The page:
Therefore, if the volume ends up in a zone other than the zone containing the node (or nodes) defined by the node label, the node label will be ignored, and the pod will be scheduled according to the zone containing the volume.
Configuring Volumes to be Topology Aware
In order to overcome this default behavior, it is necessary to make the dynamically provisioned volumes topology aware.
This is accomplished by setting the
volumeBindingMode for the storage class to
WaitForFirstConsumer, which delays the
dynamic provisioning of a volume until a pod using it is created.
In other words, the PVC is no longer bound as soon as it is requested, but rather waits for a pod utilizing it to be creating prior to binding. This change ensures that volume can take into account the scheduling requirements for the pod, which in the case of a multi-zone cluster means ensuring the volume is provisioned in the same zone containing the node where the pod has be scheduled. This also means the scheduler should no longer ignore a node label in order to follow a volume to another zone when scheduling a pod, since the volume will now follow the pod according to the pods specificscheduling requirements.
The following is an example of the the same Storage Class defined above, only with
volumeBindingMode now set to
kind: StorageClass apiVersion: storage.k8s.io/v1 metadata: name: example-sc provisioner: kubernetes.io/gce-pd parameters: type: pd-standard volumeBindingMode: WaitForFirstConsumer
If you are using a version of Kubernetes that does not support
WaitForFirstConsumer, an alternate (and now deprecated)
solution exists in the form of parameters that can be defined on the Storage Class definition to ensure volumes are
provisioned in a specific zone (or zones).
For instance, when defining a Storage Class for a GCE PD for use in Google Kubernetes Engine (GKE) cluster, the zone parameter can be used to ensure any volumes dynamically provisioned using that Storage Class are located in that specific zone. The following is an example of a Storage Class for a GKE cluster that will provision volumes in the us-east1 zone:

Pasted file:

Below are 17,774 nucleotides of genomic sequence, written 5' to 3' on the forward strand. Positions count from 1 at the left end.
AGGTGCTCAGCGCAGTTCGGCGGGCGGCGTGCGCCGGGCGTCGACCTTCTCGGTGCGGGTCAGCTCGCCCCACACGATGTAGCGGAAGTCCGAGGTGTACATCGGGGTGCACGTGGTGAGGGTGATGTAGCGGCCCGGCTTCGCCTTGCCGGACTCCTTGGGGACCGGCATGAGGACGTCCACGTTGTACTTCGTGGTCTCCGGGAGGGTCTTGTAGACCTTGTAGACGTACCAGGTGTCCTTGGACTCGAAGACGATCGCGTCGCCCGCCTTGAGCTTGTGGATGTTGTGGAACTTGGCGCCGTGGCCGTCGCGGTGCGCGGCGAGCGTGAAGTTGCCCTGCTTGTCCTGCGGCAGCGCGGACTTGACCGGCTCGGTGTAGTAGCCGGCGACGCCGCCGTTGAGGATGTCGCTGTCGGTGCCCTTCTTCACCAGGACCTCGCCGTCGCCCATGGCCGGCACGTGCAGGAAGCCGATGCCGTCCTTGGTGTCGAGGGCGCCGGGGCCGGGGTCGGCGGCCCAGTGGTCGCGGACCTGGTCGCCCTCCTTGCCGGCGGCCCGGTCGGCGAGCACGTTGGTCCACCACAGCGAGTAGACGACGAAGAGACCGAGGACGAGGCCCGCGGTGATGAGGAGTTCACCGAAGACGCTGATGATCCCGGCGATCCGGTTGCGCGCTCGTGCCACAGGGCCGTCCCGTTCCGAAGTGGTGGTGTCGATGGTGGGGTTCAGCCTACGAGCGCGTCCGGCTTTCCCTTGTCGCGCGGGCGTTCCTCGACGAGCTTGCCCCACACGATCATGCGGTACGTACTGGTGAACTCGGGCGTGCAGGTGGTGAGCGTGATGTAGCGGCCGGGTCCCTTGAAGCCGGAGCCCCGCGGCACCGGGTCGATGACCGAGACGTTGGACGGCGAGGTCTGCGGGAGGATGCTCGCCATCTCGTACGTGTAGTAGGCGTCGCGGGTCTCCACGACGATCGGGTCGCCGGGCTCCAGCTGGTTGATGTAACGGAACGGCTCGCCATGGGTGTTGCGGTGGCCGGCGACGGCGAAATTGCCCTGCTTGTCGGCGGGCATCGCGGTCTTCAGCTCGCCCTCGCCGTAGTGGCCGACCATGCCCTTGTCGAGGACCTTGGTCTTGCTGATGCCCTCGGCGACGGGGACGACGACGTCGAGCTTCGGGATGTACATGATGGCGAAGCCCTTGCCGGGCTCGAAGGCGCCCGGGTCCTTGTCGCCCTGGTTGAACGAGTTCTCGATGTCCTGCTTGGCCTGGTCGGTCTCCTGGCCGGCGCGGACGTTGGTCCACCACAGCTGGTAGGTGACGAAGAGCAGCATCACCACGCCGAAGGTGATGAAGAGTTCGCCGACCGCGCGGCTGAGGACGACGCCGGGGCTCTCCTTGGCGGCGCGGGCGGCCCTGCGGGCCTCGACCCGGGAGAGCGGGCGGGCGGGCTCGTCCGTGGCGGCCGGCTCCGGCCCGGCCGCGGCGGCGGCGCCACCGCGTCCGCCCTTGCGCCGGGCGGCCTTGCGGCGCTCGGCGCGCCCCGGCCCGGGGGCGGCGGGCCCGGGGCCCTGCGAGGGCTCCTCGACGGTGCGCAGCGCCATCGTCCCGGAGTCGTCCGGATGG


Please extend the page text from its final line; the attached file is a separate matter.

kind: StorageClass apiVersion: storage.k8s.io/v1 metadata: name: example-sc provisioner: kubernetes.io/gce-pd parameters: type: pd-standard replication-type: none zone: us-east1
Once storage classes have been defined for one or more zones, they can then be defined as one or more storage configurations within the pgo.yaml configuration file (as described in the PGO YAML configuration guide).
From there those storage configurations can then be selected when creating a new cluster, as shown in the following example:
pgo create cluster mycluster --storage-config=example-sc
With this approach, the pod will once again be scheduled according to the zone in which the volume was provisioned.
However, the zone parameters defined on the Storage Class bring consistency to scheduling by guaranteeing that the volume, and therefore also the pod using that volume, are scheduled in a specific zone as defined by the user, bringing consistency and predictability to volume provisioning and pod scheduling in multi-zone clusters.
For more information regarding the specific parameters available for the Storage Classes being utilizing in your cloud environment, please see the Kubernetes documentation for Storage Classes.
Lastly, while the above applies to the dynamic provisioning of volumes, it should be noted that volumes can also be manually provisioned in desired zones in order to achieve the desired topology requirements for any pods and their volumes.